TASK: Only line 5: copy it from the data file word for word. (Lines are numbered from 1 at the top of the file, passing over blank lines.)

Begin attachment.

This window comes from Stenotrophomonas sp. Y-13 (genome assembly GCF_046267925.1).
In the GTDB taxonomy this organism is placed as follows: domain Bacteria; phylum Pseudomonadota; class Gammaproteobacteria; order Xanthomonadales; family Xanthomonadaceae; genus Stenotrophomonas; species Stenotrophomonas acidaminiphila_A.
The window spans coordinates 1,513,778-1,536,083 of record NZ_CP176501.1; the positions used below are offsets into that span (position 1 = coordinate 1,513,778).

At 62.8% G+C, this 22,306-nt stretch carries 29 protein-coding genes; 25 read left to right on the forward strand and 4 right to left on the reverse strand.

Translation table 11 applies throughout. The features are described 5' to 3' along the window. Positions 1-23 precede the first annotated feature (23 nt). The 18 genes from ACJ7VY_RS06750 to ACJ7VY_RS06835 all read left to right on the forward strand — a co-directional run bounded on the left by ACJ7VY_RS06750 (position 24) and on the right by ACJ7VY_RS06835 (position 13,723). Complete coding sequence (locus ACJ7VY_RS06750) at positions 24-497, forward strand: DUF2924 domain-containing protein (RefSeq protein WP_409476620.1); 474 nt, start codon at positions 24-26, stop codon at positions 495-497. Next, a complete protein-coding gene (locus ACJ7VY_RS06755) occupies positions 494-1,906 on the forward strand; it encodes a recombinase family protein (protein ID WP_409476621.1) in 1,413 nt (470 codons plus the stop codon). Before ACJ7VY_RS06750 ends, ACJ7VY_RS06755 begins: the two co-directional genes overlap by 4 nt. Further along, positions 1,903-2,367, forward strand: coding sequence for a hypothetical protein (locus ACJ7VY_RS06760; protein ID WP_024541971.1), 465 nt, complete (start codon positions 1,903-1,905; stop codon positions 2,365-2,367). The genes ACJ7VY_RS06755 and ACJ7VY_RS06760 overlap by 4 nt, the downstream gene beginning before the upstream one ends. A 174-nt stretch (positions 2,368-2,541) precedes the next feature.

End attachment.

Translation table 11 applies throughout. The features are described 5' to 3' along the window. Positions 1-23 precede the first annotated feature (23 nt). The 18 genes from ACJ7VY_RS06750 to ACJ7VY_RS06835 all read left to right on the forward strand — a co-directional run bounded on the left by ACJ7VY_RS06750 (position 24) and on the right by ACJ7VY_RS06835 (position 13,723). Complete coding sequence (locus ACJ7VY_RS06750) at positions 24-497, forward strand: DUF2924 domain-containing protein (RefSeq protein WP_409476620.1); 474 nt, start codon at positions 24-26, stop codon at positions 495-497. Next, a complete protein-coding gene (locus ACJ7VY_RS06755) occupies positions 494-1,906 on the forward strand; it encodes a recombinase family protein (protein ID WP_409476621.1) in 1,413 nt (470 codons plus the stop codon). Before ACJ7VY_RS06750 ends, ACJ7VY_RS06755 begins: the two co-directional genes overlap by 4 nt. Further along, positions 1,903-2,367, forward strand: coding sequence for a hypothetical protein (locus ACJ7VY_RS06760; protein ID WP_024541971.1), 465 nt, complete (start codon positions 1,903-1,905; stop codon positions 2,365-2,367). The genes ACJ7VY_RS06755 and ACJ7VY_RS06760 overlap by 4 nt, the downstream gene beginning before the upstream one ends. A 174-nt stretch (positions 2,368-2,541) precedes the next feature.